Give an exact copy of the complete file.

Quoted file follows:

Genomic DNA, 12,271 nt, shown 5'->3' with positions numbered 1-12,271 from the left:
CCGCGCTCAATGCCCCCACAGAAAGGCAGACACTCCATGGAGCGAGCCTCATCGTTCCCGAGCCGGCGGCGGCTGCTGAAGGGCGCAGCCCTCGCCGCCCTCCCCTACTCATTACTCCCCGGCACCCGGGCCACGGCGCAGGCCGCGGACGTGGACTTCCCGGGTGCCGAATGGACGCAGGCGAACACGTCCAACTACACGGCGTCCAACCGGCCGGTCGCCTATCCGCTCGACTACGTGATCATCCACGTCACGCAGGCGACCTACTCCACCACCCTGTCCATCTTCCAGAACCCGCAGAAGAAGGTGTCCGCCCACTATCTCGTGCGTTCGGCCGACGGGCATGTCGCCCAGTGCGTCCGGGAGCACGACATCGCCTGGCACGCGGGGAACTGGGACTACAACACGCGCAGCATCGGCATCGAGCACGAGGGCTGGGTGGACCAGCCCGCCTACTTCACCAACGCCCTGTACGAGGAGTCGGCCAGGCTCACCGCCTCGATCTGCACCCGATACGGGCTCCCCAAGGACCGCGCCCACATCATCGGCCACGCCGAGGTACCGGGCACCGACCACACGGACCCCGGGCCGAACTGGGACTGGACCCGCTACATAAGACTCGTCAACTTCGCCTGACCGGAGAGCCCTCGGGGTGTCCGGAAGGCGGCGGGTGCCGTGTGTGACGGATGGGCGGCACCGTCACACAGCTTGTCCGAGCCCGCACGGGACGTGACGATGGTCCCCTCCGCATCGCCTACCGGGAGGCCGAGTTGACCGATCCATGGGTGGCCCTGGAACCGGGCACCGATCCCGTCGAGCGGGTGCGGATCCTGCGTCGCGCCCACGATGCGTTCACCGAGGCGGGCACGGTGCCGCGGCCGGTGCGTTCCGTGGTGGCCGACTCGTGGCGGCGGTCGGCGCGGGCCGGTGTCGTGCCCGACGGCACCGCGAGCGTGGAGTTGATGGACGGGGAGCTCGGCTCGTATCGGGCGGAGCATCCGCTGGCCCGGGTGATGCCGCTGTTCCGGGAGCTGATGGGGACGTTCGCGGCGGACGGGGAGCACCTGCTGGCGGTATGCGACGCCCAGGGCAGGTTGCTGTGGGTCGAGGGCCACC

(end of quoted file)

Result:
Genomic DNA, 12,271 nt, shown 5'->3' with positions numbered 1-12,271 from the left:
CCGCGCTCAATGCCCCCACAGAAAGGCAGACACTCCATGGAGCGAGCCTCATCGTTCCCGAGCCGGCGGCGGCTGCTGAAGGGCGCAGCCCTCGCCGCCCTCCCCTACTCATTACTCCCCGGCACCCGGGCCACGGCGCAGGCCGCGGACGTGGACTTCCCGGGTGCCGAATGGACGCAGGCGAACACGTCCAACTACACGGCGTCCAACCGGCCGGTCGCCTATCCGCTCGACTACGTGATCATCCACGTCACGCAGGCGACCTACTCCACCACCCTGTCCATCTTCCAGAACCCGCAGAAGAAGGTGTCCGCCCACTATCTCGTGCGTTCGGCCGACGGGCATGTCGCCCAGTGCGTCCGGGAGCACGACATCGCCTGGCACGCGGGGAACTGGGACTACAACACGCGCAGCATCGGCATCGAGCACGAGGGCTGGGTGGACCAGCCCGCCTACTTCACCAACGCCCTGTACGAGGAGTCGGCCAGGCTCACCGCCTCGATCTGCACCCGATACGGGCTCCCCAAGGACCGCGCCCACATCATCGGCCACGCCGAGGTACCGGGCACCGACCACACGGACCCCGGGCCGAACTGGGACTGGACCCGCTACATAAGACTCGTCAACTTCGCCTGACCGGAGAGCCCTCGGGGTGTCCGGAAGGCGGCGGGTGCCGTGTGTGACGGATGGGCGGCACCGTCACACAGCTTGTCCGAGCCCGCACGGGACGTGACGATGGTCCCCTCCGCATCGCCTACCGGGAGGCCGAGTTGACCGATCCATGGGTGGCCCTGGAACCGGGCACCGATCCCGTCGAGCGGGTGCGGATCCTGCGTCGCGCCCACGATGCGTTCACCGAGGCGGGCACGGTGCCGCGGCCGGTGCGTTCCGTGGTGGCCGACTCGTGGCGGCGGTCGGCGCGGGCCGGTGTCGTGCCCGACGGCACCGCGAGCGTGGAGTTGATGGACGGGGAGCTCGGCTCGTATCGGGCGGAGCATCCGCTGGCCCGGGTGATGCCGCTGTTCCGGGAGCTGATGGGGACGTTCGCGGCGGACGGGGAGCACCTGCTGGCGGTATGCGACGCCCAGGGCAGGTTGCTGTGGGTCGAGGGCCACC